Supporters of the Graduate Employees and Students Organization gathered to hear the Rev. Jesse Jackson speak yesterday, jubilant after what they said was a breakthough achieved at a protest earlier in the day.
GESO spokeswoman Rachel Sulkes GRD ’01 said the development she called the “biggest victory of the day” occurred at around 3 p.m. yesterday when GESO members, marching outside of the Sheffield-Sterling-Strathcona Hall, confronted Yale Corporation members entering the building for a meeting. The strikers pointed to the University representatives and chanted “Shame on Yale.” According to Sulkes, when Yale Corporation Senior Fellow Roland Betts ’68 emerged from the building after about half an hour, he agreed to meet with GESO members next week, a decision which Sulkes said has invigorated the GESO cause.
“We’re excited things are going so well,” Sulkes said. “We’re going to get a dialogue, which is what we have wanted all along.”
Yale officials did not return several calls Thursday evening to confirm that a meeting will be held. University officers have consistently refused to meet with GESO in the past.
Hours later, several hundred graduate students, undergraduates, teachers and other spectators gathered in front of Sterling Memorial Library at 5 p.m for the rally headlined by Jackson. Many showed their fervent support for GESO’s cause with signs reading, “Union Rights are Teachers’ Rights” and “Another Yale Undergrad for GESO,” but other signs, with slogans like “Stop Whining” spoke to the tension in the crowd.
GESO strikers made their entrance shortly after 5 p.m., marching across Cross Campus, chanting and waving signs as they approached Rose Walk, in front of the library. Although Jackson was delayed by traffic for over an hour, the crowd only thinned out slightly as various speakers took the podium.
The strikers greeted Jackson when he arrived at 6:10 p.m. with loud cheering and applause. From a stage erected near the library he led the crowd in chants such as “save the families, save the workers, we the people have the right to organize…” and encouraged them to “keep hope alive.”
In his speech, Jackson referenced several other protest movements, including the civil rights battles of the 1960s and last August’s march in Atlanta, Ga. in support of the reauthorization of the Voting Rights Act. He also encouraged the crowd to fight against the war in Iraq, for affirmative action and against sweatshops.
“I hope we can make the whole world better and more secure,” Jackson said. “Keep it alive, keep fighting back. Fight the hatred, the racism and the anti-Semitism.”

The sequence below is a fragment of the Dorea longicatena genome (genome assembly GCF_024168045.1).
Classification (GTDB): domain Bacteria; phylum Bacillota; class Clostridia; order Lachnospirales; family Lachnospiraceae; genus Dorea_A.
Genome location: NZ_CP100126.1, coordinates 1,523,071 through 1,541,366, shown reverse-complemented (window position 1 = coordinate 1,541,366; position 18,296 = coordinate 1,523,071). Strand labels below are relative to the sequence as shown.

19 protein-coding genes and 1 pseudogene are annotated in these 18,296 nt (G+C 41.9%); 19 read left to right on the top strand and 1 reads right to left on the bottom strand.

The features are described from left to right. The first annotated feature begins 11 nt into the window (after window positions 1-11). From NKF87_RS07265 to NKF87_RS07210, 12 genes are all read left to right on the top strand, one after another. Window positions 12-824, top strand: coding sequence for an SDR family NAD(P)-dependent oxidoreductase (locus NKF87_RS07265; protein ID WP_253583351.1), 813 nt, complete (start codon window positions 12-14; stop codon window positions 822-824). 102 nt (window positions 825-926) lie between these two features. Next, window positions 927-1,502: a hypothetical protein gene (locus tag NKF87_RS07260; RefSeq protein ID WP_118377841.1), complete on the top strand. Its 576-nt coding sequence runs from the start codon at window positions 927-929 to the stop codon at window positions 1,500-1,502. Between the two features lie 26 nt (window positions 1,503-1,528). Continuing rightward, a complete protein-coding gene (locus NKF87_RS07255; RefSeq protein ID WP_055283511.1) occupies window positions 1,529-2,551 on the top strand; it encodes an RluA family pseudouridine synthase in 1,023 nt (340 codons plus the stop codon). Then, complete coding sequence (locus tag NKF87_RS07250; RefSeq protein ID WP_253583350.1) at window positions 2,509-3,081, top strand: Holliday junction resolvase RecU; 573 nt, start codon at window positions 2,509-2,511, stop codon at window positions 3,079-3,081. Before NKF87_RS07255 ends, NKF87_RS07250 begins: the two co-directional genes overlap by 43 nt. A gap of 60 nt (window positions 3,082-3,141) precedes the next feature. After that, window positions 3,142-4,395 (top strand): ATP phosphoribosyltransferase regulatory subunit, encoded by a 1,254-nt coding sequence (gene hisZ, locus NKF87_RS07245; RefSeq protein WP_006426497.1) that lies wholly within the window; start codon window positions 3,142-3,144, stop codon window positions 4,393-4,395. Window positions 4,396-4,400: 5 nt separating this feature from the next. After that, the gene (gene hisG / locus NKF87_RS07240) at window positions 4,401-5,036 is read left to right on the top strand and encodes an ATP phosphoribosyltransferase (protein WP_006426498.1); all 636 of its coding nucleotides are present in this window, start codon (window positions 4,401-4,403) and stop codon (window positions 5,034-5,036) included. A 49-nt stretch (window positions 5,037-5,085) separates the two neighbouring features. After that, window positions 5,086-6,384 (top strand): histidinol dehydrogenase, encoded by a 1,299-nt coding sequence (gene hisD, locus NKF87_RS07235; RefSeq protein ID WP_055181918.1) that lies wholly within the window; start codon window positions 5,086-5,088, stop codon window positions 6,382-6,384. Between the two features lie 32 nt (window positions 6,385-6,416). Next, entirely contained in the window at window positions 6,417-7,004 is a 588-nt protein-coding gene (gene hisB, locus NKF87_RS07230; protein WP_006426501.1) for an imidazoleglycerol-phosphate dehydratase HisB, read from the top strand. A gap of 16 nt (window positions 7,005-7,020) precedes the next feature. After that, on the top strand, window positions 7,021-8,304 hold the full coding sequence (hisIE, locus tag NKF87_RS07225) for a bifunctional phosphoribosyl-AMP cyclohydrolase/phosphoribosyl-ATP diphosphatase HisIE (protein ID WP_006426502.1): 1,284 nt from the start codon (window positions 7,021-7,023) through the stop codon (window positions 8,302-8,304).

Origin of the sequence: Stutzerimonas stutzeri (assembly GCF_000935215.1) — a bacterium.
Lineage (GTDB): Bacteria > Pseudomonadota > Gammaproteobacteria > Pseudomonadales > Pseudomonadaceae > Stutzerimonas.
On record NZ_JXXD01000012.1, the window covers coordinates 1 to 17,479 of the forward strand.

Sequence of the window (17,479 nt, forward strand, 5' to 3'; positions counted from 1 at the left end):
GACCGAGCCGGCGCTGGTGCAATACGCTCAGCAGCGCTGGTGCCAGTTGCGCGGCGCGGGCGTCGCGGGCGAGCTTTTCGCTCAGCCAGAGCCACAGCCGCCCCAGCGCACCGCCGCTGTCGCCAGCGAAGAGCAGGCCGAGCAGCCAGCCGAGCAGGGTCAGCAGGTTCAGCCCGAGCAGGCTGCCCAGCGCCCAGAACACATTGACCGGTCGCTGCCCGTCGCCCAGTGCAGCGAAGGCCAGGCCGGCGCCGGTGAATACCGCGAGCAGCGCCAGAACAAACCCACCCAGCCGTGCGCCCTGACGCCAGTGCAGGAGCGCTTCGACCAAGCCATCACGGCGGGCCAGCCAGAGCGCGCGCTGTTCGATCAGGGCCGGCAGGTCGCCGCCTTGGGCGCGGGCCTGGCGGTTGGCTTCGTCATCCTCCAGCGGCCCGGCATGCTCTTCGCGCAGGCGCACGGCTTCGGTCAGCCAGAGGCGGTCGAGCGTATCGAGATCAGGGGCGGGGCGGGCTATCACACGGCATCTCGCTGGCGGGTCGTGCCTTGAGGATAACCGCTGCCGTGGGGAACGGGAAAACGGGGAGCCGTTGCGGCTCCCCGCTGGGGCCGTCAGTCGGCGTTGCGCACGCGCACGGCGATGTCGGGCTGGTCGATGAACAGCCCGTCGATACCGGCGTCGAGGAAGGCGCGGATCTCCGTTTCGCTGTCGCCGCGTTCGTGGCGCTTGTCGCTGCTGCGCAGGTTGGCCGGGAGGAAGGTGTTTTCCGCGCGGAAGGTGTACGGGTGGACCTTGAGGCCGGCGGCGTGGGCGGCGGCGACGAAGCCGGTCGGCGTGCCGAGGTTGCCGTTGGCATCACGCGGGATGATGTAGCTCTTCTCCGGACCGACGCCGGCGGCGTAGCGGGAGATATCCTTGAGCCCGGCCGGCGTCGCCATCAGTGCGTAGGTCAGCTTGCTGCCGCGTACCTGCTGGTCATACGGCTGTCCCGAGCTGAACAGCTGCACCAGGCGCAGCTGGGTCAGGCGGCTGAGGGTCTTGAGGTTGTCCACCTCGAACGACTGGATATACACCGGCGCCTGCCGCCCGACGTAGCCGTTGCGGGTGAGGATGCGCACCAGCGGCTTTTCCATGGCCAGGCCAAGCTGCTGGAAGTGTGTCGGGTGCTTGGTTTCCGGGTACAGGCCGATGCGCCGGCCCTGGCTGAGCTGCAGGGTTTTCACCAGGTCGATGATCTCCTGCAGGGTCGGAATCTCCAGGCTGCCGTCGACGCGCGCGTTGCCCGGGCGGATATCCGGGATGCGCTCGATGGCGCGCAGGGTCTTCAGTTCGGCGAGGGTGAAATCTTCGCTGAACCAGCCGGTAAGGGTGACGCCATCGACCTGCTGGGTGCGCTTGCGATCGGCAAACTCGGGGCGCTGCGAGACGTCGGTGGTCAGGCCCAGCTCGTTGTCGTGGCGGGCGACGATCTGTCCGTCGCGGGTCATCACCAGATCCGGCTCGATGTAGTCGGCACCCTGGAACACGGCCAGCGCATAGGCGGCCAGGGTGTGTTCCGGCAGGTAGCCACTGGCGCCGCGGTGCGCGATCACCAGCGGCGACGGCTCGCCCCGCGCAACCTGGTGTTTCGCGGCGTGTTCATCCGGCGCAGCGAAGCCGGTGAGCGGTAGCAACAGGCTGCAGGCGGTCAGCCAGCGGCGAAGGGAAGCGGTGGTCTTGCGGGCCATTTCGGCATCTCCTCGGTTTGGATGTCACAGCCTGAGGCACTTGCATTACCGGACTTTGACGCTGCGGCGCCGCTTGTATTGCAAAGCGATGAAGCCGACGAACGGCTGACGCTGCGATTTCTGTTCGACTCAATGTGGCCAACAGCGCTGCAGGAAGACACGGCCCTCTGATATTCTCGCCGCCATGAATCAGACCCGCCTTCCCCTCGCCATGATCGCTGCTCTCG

Sulkes said that Jackson’s presence on campus today and his recent appearances at NYU and Columbia confirmed the theme of the fourth day of the GESO strike — the rising level of national support for graduate student unionization.
“Whenever Rev. Jackson comes to campus, he is saying to the world, ‘This is something you should pay attention to,'” Sulkes said. “The fact that he refused to just come to Yale and [also] supported NYU and Columbia yesterday … it is a sign that this is something that is spreading all over the country. It’s taking on a life of its own.”
According to Sulkes, supporters at the University of Massachusetts at Amherst also staged a one-day walkout today to show solidarity with the movement.
“It has escalated all week,” said Dan Gilbert, a teaching assistant in the American Studies Department. “Our fight has spread across the country.”
Undergraduates also showed up to the evening rally in large numbers to voice their opinions on the strike — they gathered on Rose Walk, divided into two clusters, one loudly supporting GESO’s strike, the other making a mockery of it.
A group perched on the Women’s Table held their pro-GESO signs above the crowd and cheered loudly for the speakers.
Gloria Alday ’07 took the stage on behalf of GESO’s undergraduate supporters.
“The things GESO is fighting for are things that directly affect my education,” Alday said. “I sit in lecture but I learn in section … I’m here to let GESO know that Yale undergraduates support them and we will until they win.”
But another group of undergraduates including members of the Committee for Freedom, a group which has prominently opposed graduate student unionization in recent days, stood across from their pro-union peers and held anti-GESO signs.
“We don’t agree with GESO’s tactics,” Committee for Freedom President Andrew Olson ’08 said, adding that he does not think GESO should have planned to hold the strike during the last week of classes or during Bulldog Days, when prospective freshmen are deciding if they will matriculate.
Another freshman, who asked not to be named, criticized Jackson’s speech and his constant comparisons between GESO’s fight and other historical issues.
“He was trying to say that this is one of the great issues of our time,” the freshman said. “I think he is trying to give GESO borrowed legitimacy.”
Tension between GESO supporters and non-supporters appeared in various forms. A woman holding a GESO flag continuously placed it over an anti-GESO sign held by an undergraduate until the boy yelled and walked away.
Soon after, a professor from the University of Massachusetts tore a sign criticizing GESO’s actions, Olson said.
“She ripped the sign in half and threw it on the ground,” he said.
A third group of undergraduates mocked the protest with signs such as “Vote for Pedro,” “Get our troops out of Vietnam” and “Harvard Sucks.”
Speakers at the rally prior to Jackson included the presidents of locals 34 and 35, GESO lead orgaizer Wendy Walsh, Alday and other graduate students and GESO members.
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